Single-stage heating and cooling systems operate at a fixed level of operation for the entire time that the mechanical unit runs. These older, conventional systems produce a set rate of heating or cooling per hour.
Because units can only run at an off or on level with no middle ground, they cycle frequently, ostensibly putting a higher load on a building’s electrical system.
Conventional single-stage furnaces, when properly sized to fit the square footage of a home, are designed to heat a building during the absolute coldest weather in the area where the building is located. This means that units always run at their maximum capacity, with every burner firing, when they turn on, no matter what the outside temperature.
Cold Air Blasts
Single-stage air conditioning compressors run in a similar manner, delivering the coldest air possible, despite conditions outdoors. In addition, these systems are less efficient at removing humidity from buildings in areas that experience high levels of water in the atmosphere in addition to heat.
Higher Electricity Costs
Because single-stage units cycle on and off so frequently, many heating/ventilation/air conditioning (HVAC) professionals content that these systems produce higher electrical bills. Others, however, indicate that savings are negligible because the units run at lower capacity for longer periods of time.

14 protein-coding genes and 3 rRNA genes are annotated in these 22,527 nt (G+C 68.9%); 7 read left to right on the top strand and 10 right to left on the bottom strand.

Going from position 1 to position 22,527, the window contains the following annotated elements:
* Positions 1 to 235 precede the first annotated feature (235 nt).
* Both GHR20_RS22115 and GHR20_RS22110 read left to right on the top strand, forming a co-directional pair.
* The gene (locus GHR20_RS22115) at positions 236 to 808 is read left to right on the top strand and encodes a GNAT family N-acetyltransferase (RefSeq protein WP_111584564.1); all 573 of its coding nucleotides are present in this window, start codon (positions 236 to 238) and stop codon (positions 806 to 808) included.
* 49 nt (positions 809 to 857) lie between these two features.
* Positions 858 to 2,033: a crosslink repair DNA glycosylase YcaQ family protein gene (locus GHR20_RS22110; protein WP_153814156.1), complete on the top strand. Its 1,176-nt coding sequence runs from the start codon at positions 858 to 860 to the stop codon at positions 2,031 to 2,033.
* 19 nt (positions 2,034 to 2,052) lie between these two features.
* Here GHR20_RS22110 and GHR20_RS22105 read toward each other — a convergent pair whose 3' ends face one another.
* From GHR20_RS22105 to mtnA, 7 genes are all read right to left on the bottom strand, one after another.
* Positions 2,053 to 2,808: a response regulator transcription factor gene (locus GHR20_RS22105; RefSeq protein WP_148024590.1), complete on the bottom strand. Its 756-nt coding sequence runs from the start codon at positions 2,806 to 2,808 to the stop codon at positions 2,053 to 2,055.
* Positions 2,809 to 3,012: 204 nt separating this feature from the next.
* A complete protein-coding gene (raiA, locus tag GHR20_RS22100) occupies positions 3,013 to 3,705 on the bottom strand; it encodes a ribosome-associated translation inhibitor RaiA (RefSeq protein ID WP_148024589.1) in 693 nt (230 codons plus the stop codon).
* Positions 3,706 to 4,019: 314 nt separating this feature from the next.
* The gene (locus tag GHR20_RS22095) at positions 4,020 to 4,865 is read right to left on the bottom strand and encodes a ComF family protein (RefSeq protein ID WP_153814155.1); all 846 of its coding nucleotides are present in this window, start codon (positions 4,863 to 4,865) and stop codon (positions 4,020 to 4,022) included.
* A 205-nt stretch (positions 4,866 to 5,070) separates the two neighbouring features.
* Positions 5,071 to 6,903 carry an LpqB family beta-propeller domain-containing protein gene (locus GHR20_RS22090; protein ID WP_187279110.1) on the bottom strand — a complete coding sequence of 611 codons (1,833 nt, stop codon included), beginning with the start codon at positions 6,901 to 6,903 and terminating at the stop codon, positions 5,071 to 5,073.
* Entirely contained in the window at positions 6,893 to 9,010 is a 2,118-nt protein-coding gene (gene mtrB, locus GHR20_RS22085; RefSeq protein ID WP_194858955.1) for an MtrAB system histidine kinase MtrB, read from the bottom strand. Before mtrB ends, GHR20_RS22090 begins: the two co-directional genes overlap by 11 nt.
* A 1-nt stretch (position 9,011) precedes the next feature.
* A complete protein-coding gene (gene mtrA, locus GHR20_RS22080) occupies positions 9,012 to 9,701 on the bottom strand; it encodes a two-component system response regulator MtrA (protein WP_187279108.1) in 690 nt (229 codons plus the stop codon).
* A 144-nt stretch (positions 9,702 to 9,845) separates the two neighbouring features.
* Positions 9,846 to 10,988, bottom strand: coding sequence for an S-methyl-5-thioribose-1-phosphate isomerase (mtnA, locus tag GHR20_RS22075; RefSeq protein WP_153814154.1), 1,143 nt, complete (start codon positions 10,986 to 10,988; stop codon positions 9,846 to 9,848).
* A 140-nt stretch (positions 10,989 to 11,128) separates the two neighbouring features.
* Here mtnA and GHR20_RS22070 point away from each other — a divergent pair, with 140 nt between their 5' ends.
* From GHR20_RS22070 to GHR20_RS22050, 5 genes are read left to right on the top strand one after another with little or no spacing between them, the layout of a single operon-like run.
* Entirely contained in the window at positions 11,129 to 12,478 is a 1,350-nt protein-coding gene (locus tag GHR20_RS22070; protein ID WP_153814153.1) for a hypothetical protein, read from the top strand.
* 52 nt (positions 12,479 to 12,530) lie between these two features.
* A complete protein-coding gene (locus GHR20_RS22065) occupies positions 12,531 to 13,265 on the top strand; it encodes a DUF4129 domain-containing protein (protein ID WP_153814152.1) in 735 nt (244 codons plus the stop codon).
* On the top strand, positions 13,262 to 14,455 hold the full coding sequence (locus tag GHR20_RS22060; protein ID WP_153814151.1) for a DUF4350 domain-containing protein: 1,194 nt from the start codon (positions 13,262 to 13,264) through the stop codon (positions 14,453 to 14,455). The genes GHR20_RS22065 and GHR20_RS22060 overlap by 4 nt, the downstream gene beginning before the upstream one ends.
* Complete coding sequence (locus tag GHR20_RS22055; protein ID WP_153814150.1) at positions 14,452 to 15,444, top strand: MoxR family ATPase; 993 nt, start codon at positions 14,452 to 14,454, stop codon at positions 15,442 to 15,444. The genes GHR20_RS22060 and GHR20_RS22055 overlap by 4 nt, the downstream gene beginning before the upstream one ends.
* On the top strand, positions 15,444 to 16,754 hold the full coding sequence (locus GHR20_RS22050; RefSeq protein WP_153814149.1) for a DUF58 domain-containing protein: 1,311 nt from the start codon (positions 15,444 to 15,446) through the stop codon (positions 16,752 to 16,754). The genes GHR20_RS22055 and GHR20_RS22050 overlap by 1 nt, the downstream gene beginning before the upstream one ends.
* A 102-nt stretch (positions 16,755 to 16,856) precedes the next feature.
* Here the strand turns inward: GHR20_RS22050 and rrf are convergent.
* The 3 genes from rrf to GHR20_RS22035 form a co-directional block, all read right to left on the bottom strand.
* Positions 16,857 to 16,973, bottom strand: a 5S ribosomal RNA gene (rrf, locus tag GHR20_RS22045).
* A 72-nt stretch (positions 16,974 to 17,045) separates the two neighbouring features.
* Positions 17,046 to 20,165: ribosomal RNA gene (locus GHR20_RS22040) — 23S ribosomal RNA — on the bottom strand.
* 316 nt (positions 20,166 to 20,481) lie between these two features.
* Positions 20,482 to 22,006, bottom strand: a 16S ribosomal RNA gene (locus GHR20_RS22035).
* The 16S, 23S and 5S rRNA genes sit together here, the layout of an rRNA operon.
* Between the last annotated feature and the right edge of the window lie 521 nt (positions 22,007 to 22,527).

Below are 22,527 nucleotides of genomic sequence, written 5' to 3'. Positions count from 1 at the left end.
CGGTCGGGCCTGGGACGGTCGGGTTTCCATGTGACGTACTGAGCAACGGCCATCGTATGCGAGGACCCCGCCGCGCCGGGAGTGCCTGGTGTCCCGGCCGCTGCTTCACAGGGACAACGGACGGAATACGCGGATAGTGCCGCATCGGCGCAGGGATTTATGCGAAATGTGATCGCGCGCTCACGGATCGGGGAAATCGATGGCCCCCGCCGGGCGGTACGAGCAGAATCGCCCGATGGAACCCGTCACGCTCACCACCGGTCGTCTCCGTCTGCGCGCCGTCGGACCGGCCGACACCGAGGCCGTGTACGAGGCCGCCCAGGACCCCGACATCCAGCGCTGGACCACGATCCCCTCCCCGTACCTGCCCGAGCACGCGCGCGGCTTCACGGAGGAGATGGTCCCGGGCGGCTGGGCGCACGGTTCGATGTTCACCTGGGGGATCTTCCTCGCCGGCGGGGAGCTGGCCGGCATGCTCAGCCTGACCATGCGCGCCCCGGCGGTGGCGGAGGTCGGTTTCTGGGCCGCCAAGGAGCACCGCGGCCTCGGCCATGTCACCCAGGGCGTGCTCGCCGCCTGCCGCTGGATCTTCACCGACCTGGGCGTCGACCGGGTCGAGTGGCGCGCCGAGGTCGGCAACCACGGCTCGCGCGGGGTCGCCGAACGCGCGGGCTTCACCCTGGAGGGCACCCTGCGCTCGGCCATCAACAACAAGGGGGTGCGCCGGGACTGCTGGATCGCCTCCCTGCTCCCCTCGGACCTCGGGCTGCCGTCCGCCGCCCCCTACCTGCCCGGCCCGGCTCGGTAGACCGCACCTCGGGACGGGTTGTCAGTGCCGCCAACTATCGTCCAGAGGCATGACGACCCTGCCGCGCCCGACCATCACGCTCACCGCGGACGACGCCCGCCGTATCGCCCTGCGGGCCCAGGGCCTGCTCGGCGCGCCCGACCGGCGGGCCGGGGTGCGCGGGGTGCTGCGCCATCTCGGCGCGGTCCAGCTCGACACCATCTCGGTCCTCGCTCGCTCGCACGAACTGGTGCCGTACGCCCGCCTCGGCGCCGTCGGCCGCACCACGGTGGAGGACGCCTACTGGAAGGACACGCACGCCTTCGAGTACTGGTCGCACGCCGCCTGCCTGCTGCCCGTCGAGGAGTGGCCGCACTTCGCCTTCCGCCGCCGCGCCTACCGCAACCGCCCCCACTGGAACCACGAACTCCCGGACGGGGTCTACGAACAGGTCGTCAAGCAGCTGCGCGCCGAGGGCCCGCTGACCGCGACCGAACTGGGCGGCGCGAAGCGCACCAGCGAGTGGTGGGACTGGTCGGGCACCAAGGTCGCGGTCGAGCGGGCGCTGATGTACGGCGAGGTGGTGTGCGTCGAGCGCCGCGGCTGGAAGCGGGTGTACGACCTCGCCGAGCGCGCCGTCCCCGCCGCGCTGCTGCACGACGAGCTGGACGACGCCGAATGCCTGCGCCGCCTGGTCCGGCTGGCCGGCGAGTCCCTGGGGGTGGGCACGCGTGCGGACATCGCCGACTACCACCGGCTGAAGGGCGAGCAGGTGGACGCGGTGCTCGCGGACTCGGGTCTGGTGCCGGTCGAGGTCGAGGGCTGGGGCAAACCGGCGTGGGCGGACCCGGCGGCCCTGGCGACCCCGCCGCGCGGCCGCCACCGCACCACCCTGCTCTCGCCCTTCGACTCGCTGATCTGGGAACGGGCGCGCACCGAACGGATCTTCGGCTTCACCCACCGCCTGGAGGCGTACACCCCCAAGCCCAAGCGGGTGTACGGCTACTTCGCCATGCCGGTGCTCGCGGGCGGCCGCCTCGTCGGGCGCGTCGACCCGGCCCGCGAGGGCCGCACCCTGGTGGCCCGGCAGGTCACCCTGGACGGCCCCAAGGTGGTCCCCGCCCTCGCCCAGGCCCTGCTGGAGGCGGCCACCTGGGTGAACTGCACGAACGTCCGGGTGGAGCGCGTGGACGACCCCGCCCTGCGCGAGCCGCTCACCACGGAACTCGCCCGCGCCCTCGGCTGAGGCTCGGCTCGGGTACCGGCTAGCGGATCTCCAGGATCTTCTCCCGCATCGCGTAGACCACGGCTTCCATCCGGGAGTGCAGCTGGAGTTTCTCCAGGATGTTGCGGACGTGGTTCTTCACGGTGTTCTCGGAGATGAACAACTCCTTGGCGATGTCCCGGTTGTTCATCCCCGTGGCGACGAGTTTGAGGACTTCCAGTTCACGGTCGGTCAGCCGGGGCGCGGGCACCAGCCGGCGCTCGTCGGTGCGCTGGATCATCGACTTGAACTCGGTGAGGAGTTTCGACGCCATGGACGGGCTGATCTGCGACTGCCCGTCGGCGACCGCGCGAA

Single-stage furnaces are considered optimal for buildings in colder climates, while single-stage air conditioning compressors are best for very hot, humid locations.
The majority of HVAC contractors note that single-stage systems produce less overall comfort inside a building. Temperature fluctuations of up to two degrees for heating and cooling are common.
Single-stage air conditioning compressors remove only about half the amount of humidity from the environment as their two-stage counterparts.
Some newer single-stage units are available with variable speed blowers. These switches do not affect the rate at which heating or cooling is delivered throughout a building, but control airflow to different areas of a building, providing a slight increase in efficiency.
Today’s single-stage furnaces and air conditioners are more efficient than their 15- or 20-year-old counterparts. Look for furnaces with Annual Fuel Utilization Efficiency (AFUE) values of 90 or higher and air conditioners with Seasonal Energy Efficiency Ratios (SEER) of at least 13.
Properly matching the size of furnaces and air conditioning units to the size of the building in which they are installed is important. A complete heat/gain loss analysis will help homeowners determine if a single-stage system is sufficient for their needs.
Contractors should also provide manufacturer specifications and system ratings to properly compare units being considered.